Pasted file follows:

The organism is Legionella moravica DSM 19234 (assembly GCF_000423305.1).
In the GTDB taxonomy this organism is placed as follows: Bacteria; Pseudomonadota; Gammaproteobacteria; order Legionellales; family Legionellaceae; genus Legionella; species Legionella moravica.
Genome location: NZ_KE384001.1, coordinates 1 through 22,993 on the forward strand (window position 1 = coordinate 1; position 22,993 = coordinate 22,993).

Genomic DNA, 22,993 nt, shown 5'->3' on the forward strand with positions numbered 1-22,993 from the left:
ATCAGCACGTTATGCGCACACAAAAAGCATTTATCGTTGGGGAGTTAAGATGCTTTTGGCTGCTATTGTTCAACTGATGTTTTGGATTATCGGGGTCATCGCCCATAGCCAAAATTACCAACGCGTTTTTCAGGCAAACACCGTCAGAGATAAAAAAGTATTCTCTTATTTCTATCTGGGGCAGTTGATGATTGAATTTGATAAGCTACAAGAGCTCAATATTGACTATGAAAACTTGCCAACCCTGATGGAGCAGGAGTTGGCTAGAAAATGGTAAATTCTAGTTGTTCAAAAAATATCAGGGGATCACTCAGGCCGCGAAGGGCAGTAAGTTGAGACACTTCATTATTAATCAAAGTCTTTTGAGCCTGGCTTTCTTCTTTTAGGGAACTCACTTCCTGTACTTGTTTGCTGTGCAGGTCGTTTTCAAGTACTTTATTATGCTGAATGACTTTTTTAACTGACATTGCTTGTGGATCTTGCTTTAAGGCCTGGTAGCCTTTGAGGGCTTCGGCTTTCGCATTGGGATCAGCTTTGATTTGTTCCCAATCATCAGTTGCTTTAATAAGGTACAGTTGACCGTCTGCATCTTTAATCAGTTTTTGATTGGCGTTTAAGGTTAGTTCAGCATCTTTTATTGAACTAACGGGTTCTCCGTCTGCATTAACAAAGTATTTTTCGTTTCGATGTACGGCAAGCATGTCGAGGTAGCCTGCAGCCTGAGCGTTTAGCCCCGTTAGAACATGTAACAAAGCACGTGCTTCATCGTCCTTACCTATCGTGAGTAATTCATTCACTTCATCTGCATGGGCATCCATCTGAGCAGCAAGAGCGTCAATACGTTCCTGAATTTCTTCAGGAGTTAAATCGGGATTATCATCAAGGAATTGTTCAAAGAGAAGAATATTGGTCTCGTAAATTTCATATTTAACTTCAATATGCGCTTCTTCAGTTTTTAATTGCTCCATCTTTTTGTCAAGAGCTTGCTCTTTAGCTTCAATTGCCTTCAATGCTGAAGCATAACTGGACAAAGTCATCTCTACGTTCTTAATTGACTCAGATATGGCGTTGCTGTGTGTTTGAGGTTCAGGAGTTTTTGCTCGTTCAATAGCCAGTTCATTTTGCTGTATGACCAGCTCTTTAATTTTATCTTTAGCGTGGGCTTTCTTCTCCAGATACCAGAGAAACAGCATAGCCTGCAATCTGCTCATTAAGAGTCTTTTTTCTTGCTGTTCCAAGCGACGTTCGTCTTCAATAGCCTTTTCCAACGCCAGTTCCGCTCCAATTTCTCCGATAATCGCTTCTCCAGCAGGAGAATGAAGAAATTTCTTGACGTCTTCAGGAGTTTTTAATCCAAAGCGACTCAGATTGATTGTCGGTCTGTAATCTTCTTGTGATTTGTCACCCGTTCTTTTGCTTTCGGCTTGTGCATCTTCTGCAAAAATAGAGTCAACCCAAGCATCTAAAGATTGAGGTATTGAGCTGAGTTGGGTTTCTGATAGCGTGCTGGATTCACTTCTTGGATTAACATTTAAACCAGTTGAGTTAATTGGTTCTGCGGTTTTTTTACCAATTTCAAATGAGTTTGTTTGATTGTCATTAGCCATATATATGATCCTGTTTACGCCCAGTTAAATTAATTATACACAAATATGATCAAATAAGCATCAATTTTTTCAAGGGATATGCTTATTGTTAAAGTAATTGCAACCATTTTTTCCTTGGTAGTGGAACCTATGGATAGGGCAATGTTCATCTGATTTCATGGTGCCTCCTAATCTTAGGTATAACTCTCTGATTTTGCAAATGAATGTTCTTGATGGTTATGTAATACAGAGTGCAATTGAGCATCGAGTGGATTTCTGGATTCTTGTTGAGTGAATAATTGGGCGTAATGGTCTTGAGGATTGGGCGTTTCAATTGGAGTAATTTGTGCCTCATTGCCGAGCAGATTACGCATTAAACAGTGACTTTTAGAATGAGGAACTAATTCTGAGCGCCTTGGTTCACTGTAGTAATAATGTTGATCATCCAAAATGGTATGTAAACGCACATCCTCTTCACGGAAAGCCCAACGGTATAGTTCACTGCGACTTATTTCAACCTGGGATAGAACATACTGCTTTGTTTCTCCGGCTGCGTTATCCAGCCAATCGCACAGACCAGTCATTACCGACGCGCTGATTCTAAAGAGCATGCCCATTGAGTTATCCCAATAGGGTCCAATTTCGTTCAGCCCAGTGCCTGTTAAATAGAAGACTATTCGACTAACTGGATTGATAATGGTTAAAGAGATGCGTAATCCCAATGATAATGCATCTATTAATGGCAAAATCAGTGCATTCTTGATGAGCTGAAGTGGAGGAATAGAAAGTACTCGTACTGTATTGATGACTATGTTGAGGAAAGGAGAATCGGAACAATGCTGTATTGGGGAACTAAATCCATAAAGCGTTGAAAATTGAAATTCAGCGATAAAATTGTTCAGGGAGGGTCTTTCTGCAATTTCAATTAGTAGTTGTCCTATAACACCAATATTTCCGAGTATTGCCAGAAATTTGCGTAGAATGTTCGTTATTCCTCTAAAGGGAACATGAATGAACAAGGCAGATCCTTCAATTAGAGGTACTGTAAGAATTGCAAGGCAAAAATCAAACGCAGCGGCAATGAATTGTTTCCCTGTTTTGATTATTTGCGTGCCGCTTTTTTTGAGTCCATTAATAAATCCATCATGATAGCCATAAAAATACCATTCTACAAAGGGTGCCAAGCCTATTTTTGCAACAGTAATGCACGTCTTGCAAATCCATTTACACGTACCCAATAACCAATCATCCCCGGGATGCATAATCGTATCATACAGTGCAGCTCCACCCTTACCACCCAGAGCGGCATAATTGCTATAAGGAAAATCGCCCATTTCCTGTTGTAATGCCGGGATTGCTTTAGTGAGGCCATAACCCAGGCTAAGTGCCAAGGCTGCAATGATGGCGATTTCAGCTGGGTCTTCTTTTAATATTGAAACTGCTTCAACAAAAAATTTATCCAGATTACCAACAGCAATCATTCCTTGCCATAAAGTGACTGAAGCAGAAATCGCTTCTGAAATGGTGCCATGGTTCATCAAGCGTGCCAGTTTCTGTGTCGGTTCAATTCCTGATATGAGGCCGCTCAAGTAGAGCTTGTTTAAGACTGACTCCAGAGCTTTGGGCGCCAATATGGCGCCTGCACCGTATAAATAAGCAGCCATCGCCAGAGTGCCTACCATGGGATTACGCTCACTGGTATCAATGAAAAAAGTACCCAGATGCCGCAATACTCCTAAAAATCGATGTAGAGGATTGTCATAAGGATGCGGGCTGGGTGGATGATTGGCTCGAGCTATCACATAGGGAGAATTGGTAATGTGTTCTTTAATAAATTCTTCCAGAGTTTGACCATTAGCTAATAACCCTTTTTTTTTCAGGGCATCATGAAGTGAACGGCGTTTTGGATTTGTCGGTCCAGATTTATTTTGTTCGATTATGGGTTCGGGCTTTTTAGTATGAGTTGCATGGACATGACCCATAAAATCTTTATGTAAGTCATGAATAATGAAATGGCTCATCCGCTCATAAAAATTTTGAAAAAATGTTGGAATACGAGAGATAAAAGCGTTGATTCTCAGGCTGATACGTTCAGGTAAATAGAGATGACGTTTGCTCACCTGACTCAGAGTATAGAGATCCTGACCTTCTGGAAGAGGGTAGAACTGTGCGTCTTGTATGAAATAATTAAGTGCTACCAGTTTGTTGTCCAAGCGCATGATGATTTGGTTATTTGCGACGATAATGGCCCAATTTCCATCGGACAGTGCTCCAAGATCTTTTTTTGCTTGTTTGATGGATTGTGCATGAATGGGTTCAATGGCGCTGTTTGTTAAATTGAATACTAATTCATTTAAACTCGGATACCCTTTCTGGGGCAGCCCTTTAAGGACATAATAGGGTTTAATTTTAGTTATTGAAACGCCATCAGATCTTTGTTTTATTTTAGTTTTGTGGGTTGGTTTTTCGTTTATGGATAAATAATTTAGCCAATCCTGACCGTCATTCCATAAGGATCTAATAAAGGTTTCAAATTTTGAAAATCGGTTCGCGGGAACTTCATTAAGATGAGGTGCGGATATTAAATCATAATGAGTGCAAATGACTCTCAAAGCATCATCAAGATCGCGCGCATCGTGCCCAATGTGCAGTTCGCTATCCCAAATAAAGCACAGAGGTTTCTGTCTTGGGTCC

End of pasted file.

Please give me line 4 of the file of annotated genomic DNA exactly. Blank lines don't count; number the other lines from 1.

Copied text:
Genomic DNA, 22,993 nt, shown 5'->3' on the forward strand with positions numbered 1-22,993 from the left: